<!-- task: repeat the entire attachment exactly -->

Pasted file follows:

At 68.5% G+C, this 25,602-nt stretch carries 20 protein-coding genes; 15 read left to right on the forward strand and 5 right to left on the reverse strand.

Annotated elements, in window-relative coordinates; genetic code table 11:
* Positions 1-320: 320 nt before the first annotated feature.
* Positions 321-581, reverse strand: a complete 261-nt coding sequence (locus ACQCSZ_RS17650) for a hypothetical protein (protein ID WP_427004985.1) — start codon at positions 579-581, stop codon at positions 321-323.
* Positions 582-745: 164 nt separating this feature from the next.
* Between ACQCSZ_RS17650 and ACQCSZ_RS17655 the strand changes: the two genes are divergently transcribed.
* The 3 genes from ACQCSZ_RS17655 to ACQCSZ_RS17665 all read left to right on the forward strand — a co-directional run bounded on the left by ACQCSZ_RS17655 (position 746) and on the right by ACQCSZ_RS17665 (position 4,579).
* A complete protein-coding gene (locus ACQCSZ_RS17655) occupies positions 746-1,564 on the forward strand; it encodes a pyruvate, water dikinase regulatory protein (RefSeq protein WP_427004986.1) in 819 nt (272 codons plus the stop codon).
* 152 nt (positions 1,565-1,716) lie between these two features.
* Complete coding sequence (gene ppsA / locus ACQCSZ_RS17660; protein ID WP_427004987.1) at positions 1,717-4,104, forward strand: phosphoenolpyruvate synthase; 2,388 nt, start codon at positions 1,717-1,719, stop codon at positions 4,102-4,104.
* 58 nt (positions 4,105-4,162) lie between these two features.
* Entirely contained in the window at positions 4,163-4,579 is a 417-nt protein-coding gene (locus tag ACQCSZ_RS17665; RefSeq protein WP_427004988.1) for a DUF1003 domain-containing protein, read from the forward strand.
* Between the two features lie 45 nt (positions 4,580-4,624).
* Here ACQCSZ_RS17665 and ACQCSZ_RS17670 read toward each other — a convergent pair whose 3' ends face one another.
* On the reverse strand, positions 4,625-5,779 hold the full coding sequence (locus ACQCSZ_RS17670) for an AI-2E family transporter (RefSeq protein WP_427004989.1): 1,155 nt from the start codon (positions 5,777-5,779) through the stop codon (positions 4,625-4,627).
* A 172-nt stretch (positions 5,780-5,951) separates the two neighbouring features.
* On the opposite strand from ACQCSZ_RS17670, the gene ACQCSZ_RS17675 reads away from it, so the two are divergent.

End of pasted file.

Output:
At 68.5% G+C, this 25,602-nt stretch carries 20 protein-coding genes; 15 read left to right on the forward strand and 5 right to left on the reverse strand.

Annotated elements, in window-relative coordinates; genetic code table 11:
* Positions 1-320: 320 nt before the first annotated feature.
* Positions 321-581, reverse strand: a complete 261-nt coding sequence (locus ACQCSZ_RS17650) for a hypothetical protein (protein ID WP_427004985.1) — start codon at positions 579-581, stop codon at positions 321-323.
* Positions 582-745: 164 nt separating this feature from the next.
* Between ACQCSZ_RS17650 and ACQCSZ_RS17655 the strand changes: the two genes are divergently transcribed.
* The 3 genes from ACQCSZ_RS17655 to ACQCSZ_RS17665 all read left to right on the forward strand — a co-directional run bounded on the left by ACQCSZ_RS17655 (position 746) and on the right by ACQCSZ_RS17665 (position 4,579).
* A complete protein-coding gene (locus ACQCSZ_RS17655) occupies positions 746-1,564 on the forward strand; it encodes a pyruvate, water dikinase regulatory protein (RefSeq protein WP_427004986.1) in 819 nt (272 codons plus the stop codon).
* 152 nt (positions 1,565-1,716) lie between these two features.
* Complete coding sequence (gene ppsA / locus ACQCSZ_RS17660; protein ID WP_427004987.1) at positions 1,717-4,104, forward strand: phosphoenolpyruvate synthase; 2,388 nt, start codon at positions 1,717-1,719, stop codon at positions 4,102-4,104.
* 58 nt (positions 4,105-4,162) lie between these two features.
* Entirely contained in the window at positions 4,163-4,579 is a 417-nt protein-coding gene (locus tag ACQCSZ_RS17665; RefSeq protein WP_427004988.1) for a DUF1003 domain-containing protein, read from the forward strand.
* Between the two features lie 45 nt (positions 4,580-4,624).
* Here ACQCSZ_RS17665 and ACQCSZ_RS17670 read toward each other — a convergent pair whose 3' ends face one another.
* On the reverse strand, positions 4,625-5,779 hold the full coding sequence (locus ACQCSZ_RS17670) for an AI-2E family transporter (RefSeq protein WP_427004989.1): 1,155 nt from the start codon (positions 5,777-5,779) through the stop codon (positions 4,625-4,627).
* A 172-nt stretch (positions 5,780-5,951) separates the two neighbouring features.
* On the opposite strand from ACQCSZ_RS17670, the gene ACQCSZ_RS17675 reads away from it, so the two are divergent.